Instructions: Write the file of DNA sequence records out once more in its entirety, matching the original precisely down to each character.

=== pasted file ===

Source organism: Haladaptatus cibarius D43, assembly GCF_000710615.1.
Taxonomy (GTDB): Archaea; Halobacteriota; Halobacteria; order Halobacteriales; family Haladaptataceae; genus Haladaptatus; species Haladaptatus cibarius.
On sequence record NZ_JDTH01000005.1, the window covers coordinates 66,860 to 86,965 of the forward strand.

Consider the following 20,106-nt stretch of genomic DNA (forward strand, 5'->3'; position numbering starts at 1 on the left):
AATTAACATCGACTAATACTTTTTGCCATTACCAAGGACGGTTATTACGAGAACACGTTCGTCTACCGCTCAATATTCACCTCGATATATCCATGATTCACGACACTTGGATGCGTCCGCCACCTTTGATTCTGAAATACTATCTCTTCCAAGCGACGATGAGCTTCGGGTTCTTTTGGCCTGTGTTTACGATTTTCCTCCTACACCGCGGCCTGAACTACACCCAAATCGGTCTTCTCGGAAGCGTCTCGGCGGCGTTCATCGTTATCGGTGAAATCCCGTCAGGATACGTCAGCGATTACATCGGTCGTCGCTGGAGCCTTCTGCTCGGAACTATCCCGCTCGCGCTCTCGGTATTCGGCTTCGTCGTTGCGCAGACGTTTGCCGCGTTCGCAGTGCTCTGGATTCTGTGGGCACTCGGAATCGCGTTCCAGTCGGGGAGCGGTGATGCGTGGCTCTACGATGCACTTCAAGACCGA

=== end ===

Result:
Source organism: Haladaptatus cibarius D43, assembly GCF_000710615.1.
Taxonomy (GTDB): Archaea; Halobacteriota; Halobacteria; order Halobacteriales; family Haladaptataceae; genus Haladaptatus; species Haladaptatus cibarius.
On sequence record NZ_JDTH01000005.1, the window covers coordinates 66,860 to 86,965 of the forward strand.

Consider the following 20,106-nt stretch of genomic DNA (forward strand, 5'->3'; position numbering starts at 1 on the left):
AATTAACATCGACTAATACTTTTTGCCATTACCAAGGACGGTTATTACGAGAACACGTTCGTCTACCGCTCAATATTCACCTCGATATATCCATGATTCACGACACTTGGATGCGTCCGCCACCTTTGATTCTGAAATACTATCTCTTCCAAGCGACGATGAGCTTCGGGTTCTTTTGGCCTGTGTTTACGATTTTCCTCCTACACCGCGGCCTGAACTACACCCAAATCGGTCTTCTCGGAAGCGTCTCGGCGGCGTTCATCGTTATCGGTGAAATCCCGTCAGGATACGTCAGCGATTACATCGGTCGTCGCTGGAGCCTTCTGCTCGGAACTATCCCGCTCGCGCTCTCGGTATTCGGCTTCGTCGTTGCGCAGACGTTTGCCGCGTTCGCAGTGCTCTGGATTCTGTGGGCACTCGGAATCGCGTTCCAGTCGGGGAGCGGTGATGCGTGGCTCTACGATGCACTTCAAGACCGA